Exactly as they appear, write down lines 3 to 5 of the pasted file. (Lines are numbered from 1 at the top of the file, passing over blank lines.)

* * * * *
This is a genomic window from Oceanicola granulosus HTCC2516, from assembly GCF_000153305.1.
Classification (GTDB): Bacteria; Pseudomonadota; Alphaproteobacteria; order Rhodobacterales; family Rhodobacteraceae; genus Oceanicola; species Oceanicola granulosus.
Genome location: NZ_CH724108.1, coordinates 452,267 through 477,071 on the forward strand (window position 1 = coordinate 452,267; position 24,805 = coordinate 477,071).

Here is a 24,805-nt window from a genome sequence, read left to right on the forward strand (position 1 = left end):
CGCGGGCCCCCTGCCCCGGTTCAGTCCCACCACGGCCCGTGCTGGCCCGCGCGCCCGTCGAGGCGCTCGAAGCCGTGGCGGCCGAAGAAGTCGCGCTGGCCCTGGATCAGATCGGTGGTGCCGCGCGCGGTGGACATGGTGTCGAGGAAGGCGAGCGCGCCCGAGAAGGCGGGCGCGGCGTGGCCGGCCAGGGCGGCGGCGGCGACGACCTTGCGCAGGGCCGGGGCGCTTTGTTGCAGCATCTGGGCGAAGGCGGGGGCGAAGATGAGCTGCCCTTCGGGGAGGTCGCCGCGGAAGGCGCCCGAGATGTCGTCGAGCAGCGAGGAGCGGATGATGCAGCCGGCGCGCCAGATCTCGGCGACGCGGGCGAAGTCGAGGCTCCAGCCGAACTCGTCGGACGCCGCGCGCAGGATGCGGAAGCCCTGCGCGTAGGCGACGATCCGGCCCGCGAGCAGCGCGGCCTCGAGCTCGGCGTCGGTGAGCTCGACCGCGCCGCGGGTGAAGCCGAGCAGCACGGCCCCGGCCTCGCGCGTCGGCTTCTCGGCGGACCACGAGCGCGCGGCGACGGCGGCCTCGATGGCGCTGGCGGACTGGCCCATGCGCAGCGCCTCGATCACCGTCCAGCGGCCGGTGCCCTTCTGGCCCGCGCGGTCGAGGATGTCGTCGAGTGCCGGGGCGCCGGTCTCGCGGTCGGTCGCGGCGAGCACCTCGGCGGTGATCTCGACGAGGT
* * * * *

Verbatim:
Genome location: NZ_CH724108.1, coordinates 452,267 through 477,071 on the forward strand (window position 1 = coordinate 452,267; position 24,805 = coordinate 477,071).

Here is a 24,805-nt window from a genome sequence, read left to right on the forward strand (position 1 = left end):
CGCGGGCCCCCTGCCCCGGTTCAGTCCCACCACGGCCCGTGCTGGCCCGCGCGCCCGTCGAGGCGCTCGAAGCCGTGGCGGCCGAAGAAGTCGCGCTGGCCCTGGATCAGATCGGTGGTGCCGCGCGCGGTGGACATGGTGTCGAGGAAGGCGAGCGCGCCCGAGAAGGCGGGCGCGGCGTGGCCGGCCAGGGCGGCGGCGGCGACGACCTTGCGCAGGGCCGGGGCGCTTTGTTGCAGCATCTGGGCGAAGGCGGGGGCGAAGATGAGCTGCCCTTCGGGGAGGTCGCCGCGGAAGGCGCCCGAGATGTCGTCGAGCAGCGAGGAGCGGATGATGCAGCCGGCGCGCCAGATCTCGGCGACGCGGGCGAAGTCGAGGCTCCAGCCGAACTCGTCGGACGCCGCGCGCAGGATGCGGAAGCCCTGCGCGTAGGCGACGATCCGGCCCGCGAGCAGCGCGGCCTCGAGCTCGGCGTCGGTGAGCTCGACCGCGCCGCGGGTGAAGCCGAGCAGCACGGCCCCGGCCTCGCGCGTCGGCTTCTCGGCGGACCACGAGCGCGCGGCGACGGCGGCCTCGATGGCGCTGGCGGACTGGCCCATGCGCAGCGCCTCGATCACCGTCCAGCGGCCGGTGCCCTTCTGGCCCGCGCGGTCGAGGATGTCGTCGAGTGCCGGGGCGCCGGTCTCGCGGTCGGTCGCGGCGAGCACCTCGGCGGTGATCTCGACGAGGT